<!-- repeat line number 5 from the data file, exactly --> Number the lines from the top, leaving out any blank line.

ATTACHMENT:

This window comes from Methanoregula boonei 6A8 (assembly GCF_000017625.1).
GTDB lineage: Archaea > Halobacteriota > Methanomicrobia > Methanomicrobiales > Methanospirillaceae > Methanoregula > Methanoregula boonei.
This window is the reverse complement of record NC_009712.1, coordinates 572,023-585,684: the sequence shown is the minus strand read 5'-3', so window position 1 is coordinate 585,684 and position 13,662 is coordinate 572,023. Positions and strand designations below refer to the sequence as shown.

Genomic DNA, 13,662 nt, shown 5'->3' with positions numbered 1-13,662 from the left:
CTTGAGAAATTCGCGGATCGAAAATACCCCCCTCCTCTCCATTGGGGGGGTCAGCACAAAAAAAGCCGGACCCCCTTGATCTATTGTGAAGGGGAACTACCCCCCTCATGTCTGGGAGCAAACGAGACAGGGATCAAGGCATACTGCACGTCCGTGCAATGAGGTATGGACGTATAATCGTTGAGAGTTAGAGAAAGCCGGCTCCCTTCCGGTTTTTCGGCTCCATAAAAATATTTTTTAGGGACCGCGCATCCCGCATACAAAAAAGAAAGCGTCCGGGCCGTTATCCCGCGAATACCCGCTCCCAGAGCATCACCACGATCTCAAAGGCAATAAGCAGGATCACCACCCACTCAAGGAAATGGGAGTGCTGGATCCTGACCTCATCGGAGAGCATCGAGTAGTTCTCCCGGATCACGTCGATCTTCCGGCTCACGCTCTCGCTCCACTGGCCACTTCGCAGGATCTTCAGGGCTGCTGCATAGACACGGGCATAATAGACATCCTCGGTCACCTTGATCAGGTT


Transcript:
CTTGAGAAATTCGCGGATCGAAAATACCCCCCTCCTCTCCATTGGGGGGGTCAGCACAAAAAAAGCCGGACCCCCTTGATCTATTGTGAAGGGGAACTACCCCCCTCATGTCTGGGAGCAAACGAGACAGGGATCAAGGCATACTGCACGTCCGTGCAATGAGGTATGGACGTATAATCGTTGAGAGTTAGAGAAAGCCGGCTCCCTTCCGGTTTTTCGGCTCCATAAAAATATTTTTTAGGGACCGCGCATCCCGCATACAAAAAAGAAAGCGTCCGGGCCGTTATCCCGCGAATACCCGCTCCCAGAGCATCACCACGATCTCAAAGGCAATAAGCAGGATCACCACCCACTCAAGGAAATGGGAGTGCTGGATCCTGACCTCATCGGAGAGCATCGAGTAGTTCTCCCGGATCACGTCGATCTTCCGGCTCACGCTCTCGCTCCACTGGCCACTTCGCAGGATCTTCAGGGCTGCTGCATAGACACGGGCATAATAGACATCCTCGGTCACCTTGATCAGGTT